Mega Man X (1993)

Video Game   |  Action, Adventure, Family

Mega Man X (1993) Poster

In the year 21XX, a century-old capsule is unearthed containing the first Reploid: Mega Man X -- a robot able to think for himself. But after a new age of Reploids begins, the powerful Sigma goes Maverick and forms an army of evil Reploids.




  • Mega Man X (1993)
  • Mega Man X (1993)
  • Mega Man X (1993)
  • Mega Man X (1993)
  • Mega Man X (1993)
  • Mega Man X (1993)

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User Reviews

18 October 2011 | u_mbaptista
| Simply Xcellent!
Best Mega Man game ever. Fantastic level design, charming character design, fun boss fights, and brilliant soundtrack. The maverick weapon set is easily the most useful and balanced in the X series. Item and upgrade locations were well-thought out. The story is simple yet interesting, and Zero is a badass and a pimp. While the sequels don't deviate far from the formula, X1 manages to execute every aspect of the formula the most efficiently. Its main strength lies in its flawlessness.

Story - 8/10 - Though most of it is told behind the scenes (game manual), the story is an engaging one. It starts with a dream. A dream by Dr. Light. In this dream, robots and humans live and work side by side as equals in a peaceful utopia. In order to see to it that this dream became a reality, Light created a prototype for a new generation of robots that could think and feel emotion, like humans. 100 years later, Dr. Light's research and prototype, Mega Man x, are unearthed by geologist Dr. Cain, and similar robots are replicated and mass produced based on X's designs. Despite the potential for progress this new generation of self-aware robots present to the advancement of society, the game explores the negative ramifications of bestowing free will onto artificial intelligence. At the game's outset is a war waged on humanity and a robot uprising that Mega man X is tasked to quell. And quell he shall.

Gameplay - 10/10 - The X series adopts the classic series formula of fighting 8 robots, inheriting their weapons, and using the acquired weapons in a rock paper-scissors manner against their maverick brethren for an added advantage. The game is non-linear in that you can choose between any of the 8 maverick stages to tackle in any order. Unlike the classic series, X can dash and wall-kick, calling for a more fast-paced experience with tighter control and a greater emphasis on mobility.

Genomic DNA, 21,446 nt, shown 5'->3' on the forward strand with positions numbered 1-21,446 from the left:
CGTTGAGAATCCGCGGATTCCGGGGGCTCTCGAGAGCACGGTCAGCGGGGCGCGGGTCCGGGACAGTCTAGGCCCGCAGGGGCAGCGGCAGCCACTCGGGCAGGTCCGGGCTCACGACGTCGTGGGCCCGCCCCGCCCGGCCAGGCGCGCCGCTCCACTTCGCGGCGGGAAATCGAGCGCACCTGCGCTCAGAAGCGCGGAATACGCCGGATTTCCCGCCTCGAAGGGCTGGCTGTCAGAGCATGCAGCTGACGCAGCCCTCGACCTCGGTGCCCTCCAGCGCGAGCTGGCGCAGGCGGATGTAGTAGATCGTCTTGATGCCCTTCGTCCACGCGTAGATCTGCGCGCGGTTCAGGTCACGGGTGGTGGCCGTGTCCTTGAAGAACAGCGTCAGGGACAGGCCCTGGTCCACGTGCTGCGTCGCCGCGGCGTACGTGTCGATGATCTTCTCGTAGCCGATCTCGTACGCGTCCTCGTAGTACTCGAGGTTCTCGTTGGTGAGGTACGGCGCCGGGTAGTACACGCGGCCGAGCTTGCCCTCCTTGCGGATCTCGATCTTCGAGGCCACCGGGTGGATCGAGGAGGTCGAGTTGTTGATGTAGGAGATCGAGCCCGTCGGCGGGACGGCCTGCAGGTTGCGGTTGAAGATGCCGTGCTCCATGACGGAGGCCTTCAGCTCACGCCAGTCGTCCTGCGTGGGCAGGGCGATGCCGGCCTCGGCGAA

Despite the game taking place well after his passing, Dr. Light wasn't going to let something as trivial as his death prevent him from supporting X's justice-serving endeavors on the battlefield. Hidden throughout the game are capsules housing holographic recordings of the good doctor, and armor upgrades that enhance X's fighting prowess and badass potential. The leg upgrade gives X the ability to dash, the chest upgrade reduces damage sustained by player hatin' mavericks, the buster upgrade improves his ability to raise hell with a powerful fourth level charged shot, and the helmet upgrade allows X to unleash Zinedine Zidane caliber headbutts onto unsuspecting blocks guarding secret rooms that may or may not be holding key items.

There are plenty of items to collect on top of armor upgrades. 8 hearts tanks are scattered about the stages, as well as 4 subtanks. Each heart tank adds a couple units to X's life bar, and the sub tanks can be used to replenish health in the middle of a stage if you're on the verge of death. This game is also home to one of the greatest easter eggs ever; the hadouken upgrade. At some point in his life, Dr. Light apparently trained under Ryu from Street Fighter and learned the hadouken fireball technique. Should you meet certain requirements in the game, X can also learn this technique and use it to completely dominate anything in one hit.

Sound - 10/10 - The soundtrack is just straight up audible chocolate that never spoils. Not a single track in the game is lacking, and you'd be hard-pressed to find a better use of electric guitar in a 16-bit game. Sound effects are also impressive and sound fairly accurate.

Critic Reviews


Release Date:

17 December 1993



Country of Origin


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